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Taylor & The PuffsBand Members:
One listen to the Puffs’ CDs or live show proves that they are anything but light and fluffy, and certainly not prosaic either. If bluesy rock n’roll infused into solid dirty pop songs is your particular drug of choice, then Taylor and the Puffs are homegrown black-tar heroin.
Hollingsworth, who cut his chops playing mercenary guitar for such local bands as Verbena, Cutgrass, Flair, and The Dexateens, truly shines in the role of singer/guitarist for his three-piece outfit, currently fleshed out by drummer Blake Williamson (also of Vesper) and bassist Macey Taylor (younger brother of Azure Ray’s Maria Taylor).
Hollingsworth’s songs are refreshingly original, matching endearingly dissonant guitar breaks with pure pop melody that never sounds trite thanks to both his unique vocal style (think J. Mascis of Dinosaur, Jr.) and sheer volume level.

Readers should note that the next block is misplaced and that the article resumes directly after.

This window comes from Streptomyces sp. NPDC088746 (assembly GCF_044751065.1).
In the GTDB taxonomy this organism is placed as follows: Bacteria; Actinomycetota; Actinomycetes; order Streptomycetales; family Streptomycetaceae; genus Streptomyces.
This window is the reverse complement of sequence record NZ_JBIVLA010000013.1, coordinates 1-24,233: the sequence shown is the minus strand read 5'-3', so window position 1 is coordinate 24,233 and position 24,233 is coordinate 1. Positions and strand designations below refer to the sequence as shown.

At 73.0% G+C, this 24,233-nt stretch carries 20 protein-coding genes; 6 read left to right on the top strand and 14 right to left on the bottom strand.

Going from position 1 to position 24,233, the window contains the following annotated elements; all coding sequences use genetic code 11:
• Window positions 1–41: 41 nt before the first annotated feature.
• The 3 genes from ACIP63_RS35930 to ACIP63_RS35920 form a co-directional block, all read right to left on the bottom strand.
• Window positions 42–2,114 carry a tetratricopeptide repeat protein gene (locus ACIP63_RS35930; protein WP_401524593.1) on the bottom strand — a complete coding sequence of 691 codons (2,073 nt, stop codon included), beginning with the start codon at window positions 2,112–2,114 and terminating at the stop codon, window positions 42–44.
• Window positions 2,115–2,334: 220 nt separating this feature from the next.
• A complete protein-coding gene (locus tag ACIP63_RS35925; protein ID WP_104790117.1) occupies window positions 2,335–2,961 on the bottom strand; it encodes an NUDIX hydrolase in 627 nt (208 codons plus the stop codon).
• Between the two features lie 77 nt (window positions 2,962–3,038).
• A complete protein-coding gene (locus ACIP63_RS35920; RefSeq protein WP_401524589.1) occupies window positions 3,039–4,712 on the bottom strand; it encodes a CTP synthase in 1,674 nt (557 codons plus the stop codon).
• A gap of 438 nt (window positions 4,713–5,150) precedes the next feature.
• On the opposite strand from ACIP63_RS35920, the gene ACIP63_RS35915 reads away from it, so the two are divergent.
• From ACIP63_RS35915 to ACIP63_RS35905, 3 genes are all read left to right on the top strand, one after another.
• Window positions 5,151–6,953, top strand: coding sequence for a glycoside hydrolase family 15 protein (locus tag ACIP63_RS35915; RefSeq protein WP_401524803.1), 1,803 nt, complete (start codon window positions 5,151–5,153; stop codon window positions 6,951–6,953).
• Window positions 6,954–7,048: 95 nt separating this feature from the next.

Taylor and the Puffs already have two releases available: 2003’s You Know that Summer’s Comin’, and the recently released tape EP On White Out.
With the exception of a very few guest musicians on one or two tracks, each of these releases features only Hollingsworth, a cheap drum machine, and a simple Tascam Portastudio. That Hollingsworth was able to make these songs rock with all the fervor of a live band, and with the limitations of cheap equipment at that, is nothing short of amazing.
On “Shoot Me Shoot Me Heaven” from On White Out, he channels Low-era Bowie, while the title track from You Know That Summer’s Comin’ uses a pitch-shifter guitar pedal to invoke images of Charlie and the Chocolate Factory in a way that is completely cool. Both tracks are extremely catchy without being simple or trite, which is perhaps the hardest songwriting trick to master.
Songs like “Take the Money” off of Summer’s Comin’, and On White Out’s “When I Get Around,” are ready-made rock singles that would stand admirably alongside whatever New York band is being trumpeted at the moment.
The strength of Hollingsworth’s guitar alone makes the Puffs stand out. It’s not uncommon to hear Jimi Hendrix comparisons while Hollingsworth blisters through a solo on stage. But the guitar doesn’t dominate the songs, and neither is it masturbatory.
Photo by Wes Frazer
You Know That Summers Comin